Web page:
Spring is there and summer will come soon. It's time to ride on week end or holidays. If you don't know yet where to go and if you don't ever cycling in Strasbourg here are some information which I hope will persuade you to come and discover Strasbourg and its backcountry by bike. This article was specially written for an english web site about cycling in France for fun called Freewheeling France*.
Strasbourg is located in the North East of France, 500 km east of Paris, closer to the german Border in Alsace. It's got 264 000 inhabitants (476 000 in the Strasbourg area which contains 28 others cities) and has a specific history which balances between France and Germany.
Surrounded by the River Ill, the city center is an urban ensemble characteristic of central Europe, offering a fascinating blend of French and German influences and reflecting the political and religious changes that have taken place in the city since mediaeval times. It's was named a world heritage site in 1988.
Neustadt (new town in german language) was a vast new extension adjoining the northern part of the old city. It was designed around public spaces and monumental buildings and was planned by the germans since 1871 when Strasbourg became capital of the Reichsland of Alsace-Lorraine. Neustadt marked a turning point in the long urban history of Strasbourg.
Strasbourg is the seat of the European Parliament and of several other european administrations (Council of Europe, European court of human right...). The parlement building was completed in 1998 and its 750 seats hemicycle is used by parliamentarians for the monthly sessions of the Parliament of the European Union.
From the begining of the 21th century, Strasbourg and Kehl, its german neighborhood city far away 3 km are joining their forces to build with the Deux Rives project (two sides in english language) a binational city from each side of the border. Deux rives is the largest urban project of Strasbourg since the construction of the Neustadt between 1871 and 1918. The main link will be assured by a new tram line which will cross the Rhine river border on a new bridge that will also be accessible only for the new tramway line, cyclists and pedestrians.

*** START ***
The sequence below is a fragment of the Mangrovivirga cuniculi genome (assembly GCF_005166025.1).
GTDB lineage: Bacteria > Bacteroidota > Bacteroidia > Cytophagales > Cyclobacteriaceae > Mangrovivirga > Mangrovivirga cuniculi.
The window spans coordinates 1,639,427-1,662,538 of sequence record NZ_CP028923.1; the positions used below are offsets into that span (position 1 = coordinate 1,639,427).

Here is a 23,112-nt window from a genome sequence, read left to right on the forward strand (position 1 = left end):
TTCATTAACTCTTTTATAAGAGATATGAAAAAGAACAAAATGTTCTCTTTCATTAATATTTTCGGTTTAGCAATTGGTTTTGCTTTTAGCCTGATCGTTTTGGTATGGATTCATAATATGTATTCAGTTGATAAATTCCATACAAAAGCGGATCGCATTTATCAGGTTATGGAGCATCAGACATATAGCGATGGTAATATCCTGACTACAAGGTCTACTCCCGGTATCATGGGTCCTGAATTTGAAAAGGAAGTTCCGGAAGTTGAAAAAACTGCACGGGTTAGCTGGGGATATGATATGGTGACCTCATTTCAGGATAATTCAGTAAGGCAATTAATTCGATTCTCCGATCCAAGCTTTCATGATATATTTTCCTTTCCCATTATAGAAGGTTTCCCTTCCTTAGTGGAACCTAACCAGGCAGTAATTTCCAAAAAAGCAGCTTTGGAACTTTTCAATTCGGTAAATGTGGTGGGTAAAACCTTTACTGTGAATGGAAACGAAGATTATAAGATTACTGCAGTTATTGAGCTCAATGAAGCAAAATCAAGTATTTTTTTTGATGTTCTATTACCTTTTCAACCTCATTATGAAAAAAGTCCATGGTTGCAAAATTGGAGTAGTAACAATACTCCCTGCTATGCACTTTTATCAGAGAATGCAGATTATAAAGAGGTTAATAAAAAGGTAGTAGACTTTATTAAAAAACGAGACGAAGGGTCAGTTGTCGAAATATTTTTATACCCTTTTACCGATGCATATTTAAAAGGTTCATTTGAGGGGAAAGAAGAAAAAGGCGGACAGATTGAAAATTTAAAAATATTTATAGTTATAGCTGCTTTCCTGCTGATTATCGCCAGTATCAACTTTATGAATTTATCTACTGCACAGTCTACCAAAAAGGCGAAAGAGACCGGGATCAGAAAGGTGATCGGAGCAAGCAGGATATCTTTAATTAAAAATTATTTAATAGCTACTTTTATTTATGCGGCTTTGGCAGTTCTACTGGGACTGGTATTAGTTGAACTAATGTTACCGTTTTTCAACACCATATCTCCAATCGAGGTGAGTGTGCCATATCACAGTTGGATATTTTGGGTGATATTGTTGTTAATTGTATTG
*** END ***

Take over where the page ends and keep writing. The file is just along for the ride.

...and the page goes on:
Strasbourg started to plan bicycle infrastructures in 1978 and today with 8% of cyclists in the Strasbourg area (14 % in the city center) and over 580 km of cycle tracks, the Alsatian capital is the city of France where bicycles as a daily mean of transport are most used. The 3rd master plan, adopted in 2011, sets out to double the modal share of cycling in the city, to reach 16% by 2025. A number of actions have been scheduled to meet this target, including the creation of Vélostras, a cycle express-route network based on the Danish and Dutch cycle superhighway systems as presented by this article of the Guardian. A large part of the old city center is a car free zone so you can cycle or walk without any danger during your sight seeing. Every great touristic attraction (Petite France, European Parliament, German quarter, parks) can be reached by the bicycle network.
You can rent one green and grey bike at Vélhop the bike sharing system of the city from 5 € per day. Vélhop is handy, and highly affordable. The bikes are of excellent quality, lockable and regularly serviced. The "forts trail" is a Franco-German cycle route combining heritage and nature at the gates of Strasbourg. Over 85 km without any difficulty on both sides of the Rhine river, cyclists can sample delights ranging from hillside to countryside and Rhineland forest to woodlands while at the same time discovering the 19 fortifications making up the " Strasbourgs ring of forts". You can also only ride some parts of the trail which are easily reachable by the cycle network. Strasbourg is also crosses by Eurovélo 5 (London/Brindisi in Italia) and Eurovélo 15 (Rhine route between Rotterdam and Andermatt in Switzerland) so you can reach easily the city by bike.
You can discover the whole Alsace thanks to l’Alsace à vélo which brings together more than 2000 km of cycle routes for all practices and makes Alsace the best place in France to travel and discover by bike. Beginners and experienced cyclists, couples or families can discover the Rhine valley, the vineyards and the Vosges mountains on roads marked and protected along canals, old railways or on the old Roman road. You can travel with your bike free of charge in all the regional trains (except several rush hour trains on the Strasbourg/Basel line). After several days of wandering Alsace, you can cross the Rhine river and follow your travel in Germany or Switzerland, by bike of course…
*Freewheeling France is an English-language website covering all aspects of cycling in France for fun. It is run by Lyn Eyb, a France-based Australian journalist who edits the site in her spare time. The site is intended to inspire and encourage people to see France by bike - both tourists to France as well as English-speaking residents who are new to France. Lyn would love to hear from other cyclists who know their corners of France well, and who would like to share their local knowledge with riders new to France. When she's not working on Freewheeling France, Lyn can be found out exploring backroads around her home in south west of France with her 6-year-old daughter and her 3-year-old son (who considers his bicycle trailer his second home).